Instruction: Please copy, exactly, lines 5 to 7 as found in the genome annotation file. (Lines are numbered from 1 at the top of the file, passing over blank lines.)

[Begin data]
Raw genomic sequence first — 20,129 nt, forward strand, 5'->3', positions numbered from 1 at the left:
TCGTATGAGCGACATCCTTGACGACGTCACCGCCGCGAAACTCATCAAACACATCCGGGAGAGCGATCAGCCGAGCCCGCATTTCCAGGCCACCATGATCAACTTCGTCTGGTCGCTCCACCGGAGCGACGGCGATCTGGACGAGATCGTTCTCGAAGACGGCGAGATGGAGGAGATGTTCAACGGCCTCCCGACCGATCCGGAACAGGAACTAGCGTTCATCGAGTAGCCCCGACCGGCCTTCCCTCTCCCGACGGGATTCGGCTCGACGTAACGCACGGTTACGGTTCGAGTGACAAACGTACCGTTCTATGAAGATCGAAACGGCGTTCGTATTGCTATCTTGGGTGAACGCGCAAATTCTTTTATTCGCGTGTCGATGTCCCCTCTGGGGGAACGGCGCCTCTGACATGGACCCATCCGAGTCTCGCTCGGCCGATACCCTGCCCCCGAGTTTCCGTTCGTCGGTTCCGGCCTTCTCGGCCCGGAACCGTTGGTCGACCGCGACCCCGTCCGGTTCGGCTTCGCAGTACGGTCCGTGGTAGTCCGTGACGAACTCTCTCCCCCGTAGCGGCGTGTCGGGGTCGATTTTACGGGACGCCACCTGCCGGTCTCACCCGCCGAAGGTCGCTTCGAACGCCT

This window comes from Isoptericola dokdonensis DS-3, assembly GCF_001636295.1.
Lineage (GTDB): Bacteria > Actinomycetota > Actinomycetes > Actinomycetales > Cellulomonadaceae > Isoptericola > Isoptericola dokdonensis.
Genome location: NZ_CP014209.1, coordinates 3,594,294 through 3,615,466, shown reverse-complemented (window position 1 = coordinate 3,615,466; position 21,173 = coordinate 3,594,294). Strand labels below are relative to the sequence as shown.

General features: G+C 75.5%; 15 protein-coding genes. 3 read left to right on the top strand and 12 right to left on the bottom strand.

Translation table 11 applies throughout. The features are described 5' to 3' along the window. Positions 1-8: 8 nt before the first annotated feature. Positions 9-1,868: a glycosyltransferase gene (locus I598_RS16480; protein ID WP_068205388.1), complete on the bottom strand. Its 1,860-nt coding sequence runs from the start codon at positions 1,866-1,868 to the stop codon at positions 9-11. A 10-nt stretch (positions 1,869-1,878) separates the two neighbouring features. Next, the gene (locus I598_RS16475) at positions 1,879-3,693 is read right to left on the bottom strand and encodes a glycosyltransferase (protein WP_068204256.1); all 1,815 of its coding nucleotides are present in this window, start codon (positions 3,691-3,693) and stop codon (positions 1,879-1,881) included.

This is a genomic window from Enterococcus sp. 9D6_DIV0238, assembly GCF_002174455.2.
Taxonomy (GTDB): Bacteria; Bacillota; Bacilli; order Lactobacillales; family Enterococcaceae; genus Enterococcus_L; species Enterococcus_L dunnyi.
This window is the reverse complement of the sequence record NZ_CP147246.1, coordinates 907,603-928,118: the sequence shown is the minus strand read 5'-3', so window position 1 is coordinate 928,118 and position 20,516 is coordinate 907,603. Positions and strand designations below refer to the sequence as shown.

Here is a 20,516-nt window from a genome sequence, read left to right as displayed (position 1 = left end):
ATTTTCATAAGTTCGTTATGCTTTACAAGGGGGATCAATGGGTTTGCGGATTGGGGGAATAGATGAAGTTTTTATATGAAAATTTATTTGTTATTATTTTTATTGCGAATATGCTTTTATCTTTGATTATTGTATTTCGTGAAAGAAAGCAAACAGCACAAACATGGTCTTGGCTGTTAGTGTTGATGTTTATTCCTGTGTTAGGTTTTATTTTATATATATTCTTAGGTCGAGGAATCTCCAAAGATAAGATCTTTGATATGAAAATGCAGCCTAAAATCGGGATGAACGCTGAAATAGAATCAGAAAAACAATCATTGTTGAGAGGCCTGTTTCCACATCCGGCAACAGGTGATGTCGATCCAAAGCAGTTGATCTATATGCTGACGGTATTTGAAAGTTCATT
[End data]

Genome location: NZ_CP014209.1, coordinates 3,594,294 through 3,615,466, shown reverse-complemented (window position 1 = coordinate 3,615,466; position 21,173 = coordinate 3,594,294). Strand labels below are relative to the sequence as shown.

General features: G+C 75.5%; 15 protein-coding genes. 3 read left to right on the top strand and 12 right to left on the bottom strand.

Translation table 11 applies throughout. The features are described 5' to 3' along the window. Positions 1-8: 8 nt before the first annotated feature. Positions 9-1,868: a glycosyltransferase gene (locus I598_RS16480; protein ID WP_068205388.1), complete on the bottom strand. Its 1,860-nt coding sequence runs from the start codon at positions 1,866-1,868 to the stop codon at positions 9-11. A 10-nt stretch (positions 1,869-1,878) separates the two neighbouring features. Next, the gene (locus I598_RS16475) at positions 1,879-3,693 is read right to left on the bottom strand and encodes a glycosyltransferase (protein WP_068204256.1); all 1,815 of its coding nucleotides are present in this window, start codon (positions 3,691-3,693) and stop codon (positions 1,879-1,881) included.